We all began at the Port Moresby airport, but we divide in to three groups to adventure forth in PNG. The Sepik River group experienced no less than five modes of transportation to reach our riverfront jungle lodge. We began with a commercial flight to Mt Hagan in the middle of the country (flight announcement: “regulations prohibit smoking or the chewing of beetle nut on this aircraft”!), then took three separate single engine planes, flying low along the river valley, to land at a small grass airstrip along the Karawari river.
The young welcoming committee was ever curious and wearing ear to ear smiles, and very little else.
From there a jungle walk to the riverbank where we boarded “jet boats” (barges, really) for a 20″ ride up river to our lodge landing. From there we transferred to two open top, vintage Toyota Land Cruisers, for our ride up to the Karawari Lodge. Hot, muggy, buggy, and excellent.
After lunch we retrace our path to the river and boat to a local village for a demonstration of sago palm harvesting and “flour” creating. The fresh sago pancakes are decent (“better with peanut butter”, says our guide, jokingly), and the photo opportunities spectacular. Then back to our lodge, for a freshen up, and terrific dinner, and then a cozy evening under the mosquito netting, with flashes of lightening in the distance, and the quiet roar of the rain forest all around us.
Today was a long travel day – glimmers of sunshine lit up the blue and white of the island water, and we headed, with our wheelies, to the airport. We enjoyed the comfort of our jet en route to Papua New Guinea, stopping briefly to refuel in the Samoan Islands. After a smooth landing in Port Moresby, we explored variously the local museum and the art shop prior to arriving at our beautiful Airways hotel. Right at the airport, with (slow) wi fi, a surprisingly good restaurant, lovely rooms, and a breakfast restaurant complete with its own airplane. Really.
What I will remember forever about Papeete, Tahiti is “The Pool of Perfection”. That is my term for perfect peace when body and psyche are immersed in a wide awake but deeply relaxed and satisfied state of being. I strive for it in meditation and savor it in post-coital cuddling and nature focus. At the the Intercontinental Hotel in Papeete, my metaphor for perfect bliss was a literal place.
The pool of fresh water beneath our room was a lagoon finished with large black lava rocks along the die perimeters and a white sand beach from which to enter. On the horizon, the illusion created by the infinity pool beckoned me to swim into the ocean.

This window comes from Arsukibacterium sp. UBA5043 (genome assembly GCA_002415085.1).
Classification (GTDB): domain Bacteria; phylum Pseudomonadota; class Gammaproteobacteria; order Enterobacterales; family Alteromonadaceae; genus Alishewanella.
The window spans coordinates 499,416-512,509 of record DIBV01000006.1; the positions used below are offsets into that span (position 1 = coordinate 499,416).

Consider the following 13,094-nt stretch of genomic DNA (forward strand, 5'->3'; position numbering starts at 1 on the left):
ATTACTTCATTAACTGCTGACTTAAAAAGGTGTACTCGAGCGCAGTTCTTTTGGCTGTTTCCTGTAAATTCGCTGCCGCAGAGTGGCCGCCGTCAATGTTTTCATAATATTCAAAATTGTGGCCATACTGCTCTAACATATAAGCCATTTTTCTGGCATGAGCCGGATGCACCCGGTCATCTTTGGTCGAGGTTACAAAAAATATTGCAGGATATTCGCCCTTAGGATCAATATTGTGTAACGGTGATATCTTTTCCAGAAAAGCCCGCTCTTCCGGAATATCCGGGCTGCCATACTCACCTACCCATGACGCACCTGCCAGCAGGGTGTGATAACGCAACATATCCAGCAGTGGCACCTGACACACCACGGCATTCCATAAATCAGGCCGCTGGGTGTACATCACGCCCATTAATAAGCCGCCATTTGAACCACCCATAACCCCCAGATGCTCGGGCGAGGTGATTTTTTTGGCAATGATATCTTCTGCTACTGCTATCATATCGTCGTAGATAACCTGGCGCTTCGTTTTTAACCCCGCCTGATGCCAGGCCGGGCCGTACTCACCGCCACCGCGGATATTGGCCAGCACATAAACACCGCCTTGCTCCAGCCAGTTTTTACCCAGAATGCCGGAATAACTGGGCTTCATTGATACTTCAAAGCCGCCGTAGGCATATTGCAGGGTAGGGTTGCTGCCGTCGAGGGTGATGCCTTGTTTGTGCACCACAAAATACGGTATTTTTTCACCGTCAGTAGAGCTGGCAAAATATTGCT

For one not a secure enough swimmer for the ocean, this lagoon eliminated all my fear. The soft sand beneath my feet as I waded in, and the lack of surf to dodge, allowed me to ease in the warm crystal clear water and gaze at the heavens.
Each morning as the sun rose to reveal turquoise waters, my husband and I again slid into the seduction of the lagoon water that matched the perfect air temperature. I paddled around in the dawn light and surrendered to the real life Pool of Perfection.
After a lovely, fruit filled, Tahitian breakfast we enjoyed a morning of exploration, shuttling between the Museum of Tahiti, the Papeete Market, the Marea Temple area, and of course, the Pearl Museum (of course, complete with pearl shopping opportunities). Alternatively many enjoyed a simple day of beauty and relaxation serenaded by many of the local birds (thanks, Alice G!) including the noisy ‘Oio, ‘oa, teeter and the beautiful Vini. The schedule picked back up at 4pm for a fascinating lecture by Professor Scott Pearson on the adventurous life of Captain James Cook and his wildly successful first two circumnavigations of the globe. The third one had a less than happy ending. Then on to an evening of cocktails, dinner, and entertainment. And entertainment it was! The pounding of the drums penetrated as deep as the sudden dramatic glares from the male polynesian dancers. These lads could go nose to nose with the front line of the Stanford football team! Enormous, rock solid, tattooed and glistening with perspiration – a formidable sight. The feather festooned women encouraged our women to dance, and later our men as well, and for a few drum pounding minutes, we all became honorary Polynesians.
Honorary Polynesians, Ruth Ann and Tom Hornaday
In true Travel Study style, our bus takes us right to the front door of our jet, on the tarmac, at SJ International Airport. A long day on board flying west, through the international date line (twice!), across the equator, to lovely (and wet) Tahiti. En route a lecture titled “how I won the cold war” by our faculty member, Professor Tom Simons, along with caviar and canapes, and ample time to mill around the aisles getting to know our new travel mates. Cocktails and live music greet us at the Intercontinental Hotel in Papeete. We’re off to a terrific start.
Our (very popular) warrior bell boy.
Music and ‘pupus’ welcome us.
And not to overlook the cool Tahitian beer on this warm evening.
A panoramic view of our Explorer Jet that we will call home for the next three weeks.
We’re off! After a lovely Four Seasons dinner reception and welcome by Travel Study director Brett Thompson and trip leader Eszter Foldvary, we retire to our rooms, pack our “wheelie bags”, and get ready for our grand Jet Trip adventure. First stop, Tahiti. Bon Voyage!
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Trip physician Dr. Eric L. Weiss greets our lead Captain.
Somewhere over the Pacific… heading west for the next three weeks!